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Can a finite state Markov chain have essential transient state?

I have found out an example for an infinite state one and I have the intuition (I may be wrong) that for a finite state space .. This isn't possible... But I am not being able to prove it..

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According to Wikipedia,

  • A state $i$ is accessible from a state $j$ (written $j\to i$) if a system started in state $j$ has a non-zero probability of transitioning into state $i$ at some point.

  • A state $i$ is essential if for all $j$ such that $i \to j$ it is also true that $j \to i$.

  • A state $i$ is said to be transient if, given that we start in state $i$, there is a non-zero probability that we will never return to $i$.

A Markov chain with an essential transient state can be constructed from three states $i,j,k$ for which $i\to j$, $j\to i$, $j\to k$, and $k$ never returns to $i$. The transition $j\to k$ guarantees $i$ is transient.

Graph

The transition matrix is

$$\pmatrix{0 & 1 & 0\\ 1-\rho & 0 & \rho \\ 0 & 0 & 1}$$

for some number $\rho$ with $0\lt \rho \lt 1$. It is the chance of never returning to $i$ when starting at $i$.

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  • $\begingroup$ If it never returns to $i$ then how is $i$ essential? $\endgroup$ – Qwerty Feb 21 '17 at 19:52
  • $\begingroup$ The chance that $j$ immediately returns to $i$ is $1-\rho \gt 0$. $\endgroup$ – whuber Feb 21 '17 at 20:08
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    $\begingroup$ Once $k$ is reached.. It never returns to $i$.. How is $i$ essential then? $\endgroup$ – Qwerty Feb 21 '17 at 20:11
  • $\begingroup$ The only state to which $i$ makes a transition is $j$. Since $i$ is accessible from $j$, $i$ satisfies the definition of "essential." $\endgroup$ – whuber Feb 21 '17 at 20:15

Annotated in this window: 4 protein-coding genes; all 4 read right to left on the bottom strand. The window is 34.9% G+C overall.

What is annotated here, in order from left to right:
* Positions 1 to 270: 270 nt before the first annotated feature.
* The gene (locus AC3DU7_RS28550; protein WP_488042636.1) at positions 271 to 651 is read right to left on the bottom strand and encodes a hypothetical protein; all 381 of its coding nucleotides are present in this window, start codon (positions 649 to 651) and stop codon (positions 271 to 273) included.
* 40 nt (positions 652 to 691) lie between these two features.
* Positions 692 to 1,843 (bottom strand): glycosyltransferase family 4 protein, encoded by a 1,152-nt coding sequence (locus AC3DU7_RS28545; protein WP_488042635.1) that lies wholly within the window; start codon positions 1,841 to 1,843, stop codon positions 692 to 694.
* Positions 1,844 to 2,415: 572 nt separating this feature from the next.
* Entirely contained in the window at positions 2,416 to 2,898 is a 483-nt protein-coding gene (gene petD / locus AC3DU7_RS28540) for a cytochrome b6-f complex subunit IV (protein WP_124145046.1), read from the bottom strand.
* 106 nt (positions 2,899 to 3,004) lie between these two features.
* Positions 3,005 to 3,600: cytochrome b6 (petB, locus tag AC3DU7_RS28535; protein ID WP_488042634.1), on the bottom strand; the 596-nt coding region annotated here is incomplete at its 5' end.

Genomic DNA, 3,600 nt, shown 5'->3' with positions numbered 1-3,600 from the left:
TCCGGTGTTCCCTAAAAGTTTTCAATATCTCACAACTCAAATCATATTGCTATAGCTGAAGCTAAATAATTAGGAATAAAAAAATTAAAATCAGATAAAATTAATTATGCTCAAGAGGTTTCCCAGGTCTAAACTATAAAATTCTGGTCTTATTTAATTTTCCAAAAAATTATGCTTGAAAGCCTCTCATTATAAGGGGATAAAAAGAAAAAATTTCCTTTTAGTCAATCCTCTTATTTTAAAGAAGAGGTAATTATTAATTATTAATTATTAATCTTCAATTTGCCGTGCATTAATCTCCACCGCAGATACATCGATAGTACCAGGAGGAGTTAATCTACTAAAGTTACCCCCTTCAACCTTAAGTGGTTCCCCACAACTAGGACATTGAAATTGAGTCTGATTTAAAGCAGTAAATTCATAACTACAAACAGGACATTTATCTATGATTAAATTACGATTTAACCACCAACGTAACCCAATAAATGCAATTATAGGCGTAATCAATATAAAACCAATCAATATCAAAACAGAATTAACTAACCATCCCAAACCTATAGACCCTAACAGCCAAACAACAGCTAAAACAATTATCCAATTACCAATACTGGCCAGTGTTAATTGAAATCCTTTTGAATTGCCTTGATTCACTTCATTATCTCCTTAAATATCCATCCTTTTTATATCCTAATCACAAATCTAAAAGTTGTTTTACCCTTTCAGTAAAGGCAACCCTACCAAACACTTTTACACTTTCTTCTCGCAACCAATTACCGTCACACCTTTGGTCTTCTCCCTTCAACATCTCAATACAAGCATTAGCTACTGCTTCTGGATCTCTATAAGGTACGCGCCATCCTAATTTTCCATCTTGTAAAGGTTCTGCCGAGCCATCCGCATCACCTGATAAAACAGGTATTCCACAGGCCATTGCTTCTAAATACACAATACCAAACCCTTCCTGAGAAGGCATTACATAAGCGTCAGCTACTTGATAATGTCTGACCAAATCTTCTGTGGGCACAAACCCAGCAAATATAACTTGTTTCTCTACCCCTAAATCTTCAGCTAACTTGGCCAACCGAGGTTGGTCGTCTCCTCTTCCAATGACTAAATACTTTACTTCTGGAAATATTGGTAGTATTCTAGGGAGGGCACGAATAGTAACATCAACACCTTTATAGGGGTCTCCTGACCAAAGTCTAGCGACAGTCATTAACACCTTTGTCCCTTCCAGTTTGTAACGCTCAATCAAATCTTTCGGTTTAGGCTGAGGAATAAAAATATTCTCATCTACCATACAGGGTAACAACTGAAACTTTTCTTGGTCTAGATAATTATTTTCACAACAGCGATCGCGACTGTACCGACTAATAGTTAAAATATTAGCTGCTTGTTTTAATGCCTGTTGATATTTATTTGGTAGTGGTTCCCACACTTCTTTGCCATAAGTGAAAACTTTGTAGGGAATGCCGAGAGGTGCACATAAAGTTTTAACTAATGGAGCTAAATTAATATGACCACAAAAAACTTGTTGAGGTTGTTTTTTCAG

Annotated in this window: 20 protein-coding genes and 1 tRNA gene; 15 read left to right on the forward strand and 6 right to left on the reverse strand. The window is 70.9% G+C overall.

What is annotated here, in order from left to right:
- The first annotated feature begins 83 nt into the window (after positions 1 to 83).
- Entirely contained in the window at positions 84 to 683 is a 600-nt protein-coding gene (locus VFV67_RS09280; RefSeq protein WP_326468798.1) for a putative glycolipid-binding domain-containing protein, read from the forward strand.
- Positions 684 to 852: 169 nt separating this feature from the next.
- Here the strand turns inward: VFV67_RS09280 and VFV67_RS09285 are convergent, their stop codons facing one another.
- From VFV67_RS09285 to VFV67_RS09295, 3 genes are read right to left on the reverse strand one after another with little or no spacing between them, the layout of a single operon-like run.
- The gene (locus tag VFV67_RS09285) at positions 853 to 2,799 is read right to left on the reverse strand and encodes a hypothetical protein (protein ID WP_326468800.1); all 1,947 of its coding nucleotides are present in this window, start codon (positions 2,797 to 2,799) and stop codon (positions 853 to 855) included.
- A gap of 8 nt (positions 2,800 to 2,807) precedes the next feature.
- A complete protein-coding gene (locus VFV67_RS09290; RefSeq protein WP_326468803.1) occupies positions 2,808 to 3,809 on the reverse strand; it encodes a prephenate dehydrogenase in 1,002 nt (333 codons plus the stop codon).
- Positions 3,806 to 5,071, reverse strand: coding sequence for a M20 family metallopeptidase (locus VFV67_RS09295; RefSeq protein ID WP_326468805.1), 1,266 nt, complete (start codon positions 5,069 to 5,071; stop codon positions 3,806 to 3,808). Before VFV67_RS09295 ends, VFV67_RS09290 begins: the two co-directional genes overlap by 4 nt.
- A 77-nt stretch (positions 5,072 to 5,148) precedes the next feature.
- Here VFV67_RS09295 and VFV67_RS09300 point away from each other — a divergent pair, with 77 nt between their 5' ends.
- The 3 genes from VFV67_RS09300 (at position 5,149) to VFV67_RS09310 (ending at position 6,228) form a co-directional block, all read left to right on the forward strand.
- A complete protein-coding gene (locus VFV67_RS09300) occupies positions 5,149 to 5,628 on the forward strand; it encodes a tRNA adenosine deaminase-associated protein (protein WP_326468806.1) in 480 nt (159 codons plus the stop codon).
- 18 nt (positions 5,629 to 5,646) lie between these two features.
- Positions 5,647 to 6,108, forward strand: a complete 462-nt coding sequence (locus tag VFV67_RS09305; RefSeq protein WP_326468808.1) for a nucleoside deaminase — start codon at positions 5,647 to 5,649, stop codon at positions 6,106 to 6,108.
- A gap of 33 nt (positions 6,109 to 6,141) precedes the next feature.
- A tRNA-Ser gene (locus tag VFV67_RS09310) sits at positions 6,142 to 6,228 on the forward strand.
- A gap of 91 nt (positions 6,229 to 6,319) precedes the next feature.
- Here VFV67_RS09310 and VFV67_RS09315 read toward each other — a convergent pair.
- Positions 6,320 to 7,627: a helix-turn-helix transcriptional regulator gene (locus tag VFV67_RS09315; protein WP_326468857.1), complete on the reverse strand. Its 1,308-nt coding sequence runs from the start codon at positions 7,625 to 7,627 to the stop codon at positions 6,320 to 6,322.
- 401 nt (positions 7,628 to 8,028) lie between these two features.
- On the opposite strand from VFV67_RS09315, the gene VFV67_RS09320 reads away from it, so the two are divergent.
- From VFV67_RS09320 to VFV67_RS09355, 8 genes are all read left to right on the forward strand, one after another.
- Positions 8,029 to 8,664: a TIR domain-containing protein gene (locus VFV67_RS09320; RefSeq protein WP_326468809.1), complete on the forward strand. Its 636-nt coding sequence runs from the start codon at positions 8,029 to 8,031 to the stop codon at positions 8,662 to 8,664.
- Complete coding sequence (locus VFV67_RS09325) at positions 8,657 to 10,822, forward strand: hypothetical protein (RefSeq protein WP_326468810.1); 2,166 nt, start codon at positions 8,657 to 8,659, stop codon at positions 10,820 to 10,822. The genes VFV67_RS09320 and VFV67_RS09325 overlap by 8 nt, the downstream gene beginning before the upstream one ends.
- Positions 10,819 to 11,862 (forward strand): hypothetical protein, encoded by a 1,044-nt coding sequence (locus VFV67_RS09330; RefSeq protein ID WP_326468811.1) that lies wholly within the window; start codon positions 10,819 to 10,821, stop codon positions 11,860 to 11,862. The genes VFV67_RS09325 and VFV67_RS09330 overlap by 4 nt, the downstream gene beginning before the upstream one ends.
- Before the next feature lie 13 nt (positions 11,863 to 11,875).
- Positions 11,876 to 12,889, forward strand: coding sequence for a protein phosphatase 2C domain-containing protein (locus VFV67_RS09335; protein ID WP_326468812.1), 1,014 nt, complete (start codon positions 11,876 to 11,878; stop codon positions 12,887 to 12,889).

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    $\begingroup$ $i$ leads to $j$ and $j$ leads to $k$ ..i.e. $i$ leads to $k$.. However $k$ doesn't lead to $i$... So how can $i$ be essential.? $\endgroup$ – Qwerty Feb 21 '17 at 20:17
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When there are finite states, a state is recurrent iff it is essential. This is Remark 1.24 in http://pages.uoregon.edu/dlevin/MARKOV/markovmixing.pdf but there is no proof provided.

The following is my proof.

(=>) it is easy to show that a recurrent state is essential

(<=) We show this direction by contradiction. Suppose in a finite chain, there exists an essential state i that is not recurrent. Then, $$ Pr(X_n \not = i, \ \forall n \geq 1| X_0 =i)>0$$ Thus, there exists a sequence $\{ X_0=j_0=i, X_1=j_1, \dots, X_n =j_n, \dots \}$ such that $$ j_n \not = i, \, \forall\, n \geq 1$$ and $$ Pr(X_n = j_n, \ \forall n \geq 1| X_0=j_0) = \Pi_{n=1}^{+\infty} p_{j_{n-1}j_n}>0$$ Taking negative log on both sides gives us $$ \sum_{n=1}^{+\infty} -\log(p_{j_{n-1}j_n})< + \infty$$ Thus, $p_{j_{n-1}j_n}\to 1$.

However, when there are finite states, there are finite values of transition probabilities, so there exists $N$, such that for any $n \geq N$, $p_{j_{n-1}j_n}= 1$. As a result, $j_N$ is accessible from state $i$, but state $i$ is not accessible from $j_N$. This violates the condition that $i$ is essential. The proof is done.

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Let's consider a finite Markov chain.

Suppose we have a closed communicating class of essential states and also suppose that all the states in this class are transient.

Now according to Wikipedia:

  • A state i is said to be transient if, given that we start in state i, there is a non-zero probability that we will never return to i.
  • A communicating class is closed if the probability of leaving the class is zero.

Now according to the definition of transience, each state in the closed class will be visited finitely many times. This contradicts the infinite nature of the time interval, hence at least one of the states in this class must be recurrent.

Since recurrence is a class property (this can be shown) we know that all other states in the closed class will be recurrent.

So, in a finite Markov chain, no essential states can be transient.

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In the above proof it is written that for a transient state there exists such sequence [Thus, there exists a sequence $\{ X_0=j_0=i, X_1=j_1, \dots, X_n =j_n, \dots \}$ such that $$ j_n \not = i, \, \forall\, n \geq 1$$ and $$ \Pr\left(X_n = j_n, \ \forall n \geq 1| X_0=j_0\right) = \prod_{n=1}^{+\infty} p_{j_{n-1}j_n}>0$$] with positive probability. But in the example of asymmetric (I. E. the forward probability $p<0.5$ or $p>0.5$)random walk on $\mathbb Z$, every state is transient where as no such sequence with positive probability exist for any state. Rather there are many examples of discrete Markov chain with finite state space where a state is transient but no such sequence exist. I think the above consideration for transient state is not always true.

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